Wednesday, January 2, 2013

Introduction to the Book of James

In February 2012 I began preaching through the book of James. When I started I knew that I would be challenged by the content of the letter but not to the level that I have been. James, the author, wrote this letter to show us how we are to live out our faith (that is the title I chose for the sermon series on this book).  I believe that if we put James’ teaching into practice, the church today will look more like the church during the time of the apostles. Reading the book of Acts and seeing how God moved will excite you to see those things take place in your church today. God did mighty things in them and will do the same in us. All He asks is pure devotion and obedience to Him and we can learn much of that from this book.

I will post the outline from each sermon bi-monthly, Lord willing. I also will add a link to the audio or video that was recorded of that sermon. I welcome all comments/questions that you may have. I believe they will help each of us grow in sanctification and the knowledge of God.

Too often we read a portion of Scripture without knowing the details of who wrote it, why they wrote it, where they wrote it, to whom did they write and the circumstances of their writing. This gives valuable information to understanding the letter more clearly. So this post will be the introduction and give background on this wonderful epistle (letter).

The author of this letter is James, who is believed to be Jesus’ half-brother (half-brother because they have the same mom but different dad’s - see Matthew 13:55). I find it exciting that we have a book in the Bible that was written by a family member of Christ. In what had to be heart breaking for Jesus is that James did not believe that that his half-brother was the Messiah (John 7:5) until after He had been crucified (Acts 1:14; I Corinthians 15:7). How many of us are living with the knowledge that our families don’t believe in us? This is just another way that Christ can sympathize with and care for us.

Eusebius tells us that James was a devout Jew that never let a razor touch his hair, never drank wine or ate meat. This plays an important role in the content of this letter. Because of the way he lived his life he was called James the Just and James the Righteous.

After his conversion James gained a prominent role in the early church. In Acts 15 we see that he was leading the Jerusalem Counsel. This counsel was important because they debated whether one had to be circumcised to be saved; am importation of an important Jewish custom into the new covenant, a custom that James would have fully understood because of his understanding of the law. We also see in Galatians 2:9-12 the leadership role James continued to play in the church.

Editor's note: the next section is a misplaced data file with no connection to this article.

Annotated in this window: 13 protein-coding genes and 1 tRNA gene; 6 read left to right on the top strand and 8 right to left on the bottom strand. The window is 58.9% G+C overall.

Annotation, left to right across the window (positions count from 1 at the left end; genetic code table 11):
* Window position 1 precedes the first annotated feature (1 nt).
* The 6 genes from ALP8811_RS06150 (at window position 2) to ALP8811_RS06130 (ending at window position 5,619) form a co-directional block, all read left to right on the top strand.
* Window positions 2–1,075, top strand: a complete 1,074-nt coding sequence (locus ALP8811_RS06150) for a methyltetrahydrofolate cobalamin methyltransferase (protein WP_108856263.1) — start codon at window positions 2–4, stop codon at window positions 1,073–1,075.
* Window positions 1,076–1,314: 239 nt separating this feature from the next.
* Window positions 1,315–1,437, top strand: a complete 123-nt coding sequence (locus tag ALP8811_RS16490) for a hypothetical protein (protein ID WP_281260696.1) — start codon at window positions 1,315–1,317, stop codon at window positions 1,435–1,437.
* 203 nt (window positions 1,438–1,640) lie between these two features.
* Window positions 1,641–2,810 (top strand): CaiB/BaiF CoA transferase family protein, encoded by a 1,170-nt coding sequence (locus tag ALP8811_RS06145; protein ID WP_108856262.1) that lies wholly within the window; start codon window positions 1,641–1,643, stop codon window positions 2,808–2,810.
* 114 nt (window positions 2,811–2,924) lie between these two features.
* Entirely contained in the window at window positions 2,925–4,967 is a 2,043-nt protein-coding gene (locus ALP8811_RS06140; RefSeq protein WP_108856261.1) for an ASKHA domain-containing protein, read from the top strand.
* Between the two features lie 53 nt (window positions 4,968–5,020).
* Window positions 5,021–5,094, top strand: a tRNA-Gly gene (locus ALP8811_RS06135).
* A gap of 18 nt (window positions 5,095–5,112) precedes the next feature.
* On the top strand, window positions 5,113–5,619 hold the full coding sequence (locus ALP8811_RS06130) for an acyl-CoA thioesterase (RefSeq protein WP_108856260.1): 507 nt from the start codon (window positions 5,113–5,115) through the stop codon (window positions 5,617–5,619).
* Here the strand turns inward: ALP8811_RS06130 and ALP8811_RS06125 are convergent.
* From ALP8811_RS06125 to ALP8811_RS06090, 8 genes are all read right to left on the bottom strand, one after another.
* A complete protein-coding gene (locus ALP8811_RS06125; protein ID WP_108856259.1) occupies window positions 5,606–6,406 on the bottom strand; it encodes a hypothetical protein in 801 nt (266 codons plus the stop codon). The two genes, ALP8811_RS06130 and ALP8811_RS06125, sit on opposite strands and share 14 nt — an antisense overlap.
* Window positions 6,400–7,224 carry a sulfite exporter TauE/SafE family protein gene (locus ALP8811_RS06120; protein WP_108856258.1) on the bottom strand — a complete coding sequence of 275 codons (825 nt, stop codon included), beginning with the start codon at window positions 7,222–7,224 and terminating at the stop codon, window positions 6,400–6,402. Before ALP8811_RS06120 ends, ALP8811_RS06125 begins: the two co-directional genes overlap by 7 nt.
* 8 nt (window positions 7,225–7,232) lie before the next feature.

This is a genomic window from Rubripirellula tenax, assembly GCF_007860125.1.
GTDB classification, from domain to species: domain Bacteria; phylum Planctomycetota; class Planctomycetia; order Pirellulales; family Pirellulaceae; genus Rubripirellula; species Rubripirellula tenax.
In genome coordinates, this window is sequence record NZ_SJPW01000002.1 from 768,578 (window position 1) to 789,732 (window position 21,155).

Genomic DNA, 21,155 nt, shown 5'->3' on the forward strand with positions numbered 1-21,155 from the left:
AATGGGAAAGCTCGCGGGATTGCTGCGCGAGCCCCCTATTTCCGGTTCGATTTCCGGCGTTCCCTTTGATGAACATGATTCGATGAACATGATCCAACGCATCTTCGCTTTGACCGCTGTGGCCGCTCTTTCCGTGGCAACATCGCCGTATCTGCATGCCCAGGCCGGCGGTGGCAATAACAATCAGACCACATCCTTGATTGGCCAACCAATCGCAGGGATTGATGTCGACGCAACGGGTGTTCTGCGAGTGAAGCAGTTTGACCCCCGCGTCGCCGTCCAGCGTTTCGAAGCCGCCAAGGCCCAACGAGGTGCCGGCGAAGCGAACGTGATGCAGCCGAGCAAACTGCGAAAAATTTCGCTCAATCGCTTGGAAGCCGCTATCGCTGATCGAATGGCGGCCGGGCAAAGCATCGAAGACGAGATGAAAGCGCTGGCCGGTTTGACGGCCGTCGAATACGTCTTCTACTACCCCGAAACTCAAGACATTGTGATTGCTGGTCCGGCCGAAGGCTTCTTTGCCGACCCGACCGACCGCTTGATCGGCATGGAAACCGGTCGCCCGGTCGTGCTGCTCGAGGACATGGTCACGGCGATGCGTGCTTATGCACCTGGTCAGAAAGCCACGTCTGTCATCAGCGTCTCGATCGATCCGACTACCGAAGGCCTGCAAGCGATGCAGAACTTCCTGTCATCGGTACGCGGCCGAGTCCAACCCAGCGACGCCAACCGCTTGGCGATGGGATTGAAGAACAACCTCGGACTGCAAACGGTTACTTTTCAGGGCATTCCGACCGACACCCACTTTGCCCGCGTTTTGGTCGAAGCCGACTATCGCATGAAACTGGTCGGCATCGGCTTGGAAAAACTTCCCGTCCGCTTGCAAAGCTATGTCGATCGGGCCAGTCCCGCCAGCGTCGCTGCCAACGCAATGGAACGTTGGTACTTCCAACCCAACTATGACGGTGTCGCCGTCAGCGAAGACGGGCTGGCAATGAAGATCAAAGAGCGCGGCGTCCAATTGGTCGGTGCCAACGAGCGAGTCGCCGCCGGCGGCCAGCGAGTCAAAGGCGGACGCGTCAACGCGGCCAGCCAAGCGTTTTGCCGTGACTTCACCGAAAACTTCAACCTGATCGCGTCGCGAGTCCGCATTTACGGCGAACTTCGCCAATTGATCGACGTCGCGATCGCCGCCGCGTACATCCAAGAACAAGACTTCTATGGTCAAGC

It is believed that he died in A.D. 62. The Jewish elite asked him to recant his faith and wouldn't  A stark contrast to his denials of his brother as the Messiah before James’ conversion. Church history tells us that he was beaten then thrown from the pinnacle of the temple. This was to mock Christ. Remember in Matthew 4:5-7 Satan tempted Christ by telling Him that if he was to throw Himself off the pinnacle of the temple that angels would save Him. Being a slave of Christ cost James his life.

I enjoy word clouds. They give a good picture of what the author is trying to convey to us. The bigger the word the more often it is used. This is the word cloud for James' epistle.

These words stand out to me: God, Lord, faith, man, brethren and works. James' focus first and foremost is God and our faith in Him. Next is our fellow man. Throughout the epistle James teaches us how we are to relate to each other. Then our works. James 1:22 is the key to the letter. We must be a people of faith that puts that faith into action. If we don't then our faith is dead (James 2:17).

So I invite you to go on this journey with me through the book of James and learn how we are to live out our faith. Again, please leave comments or questions so that we can sharpen each other’s faith (Proverbs 27:17).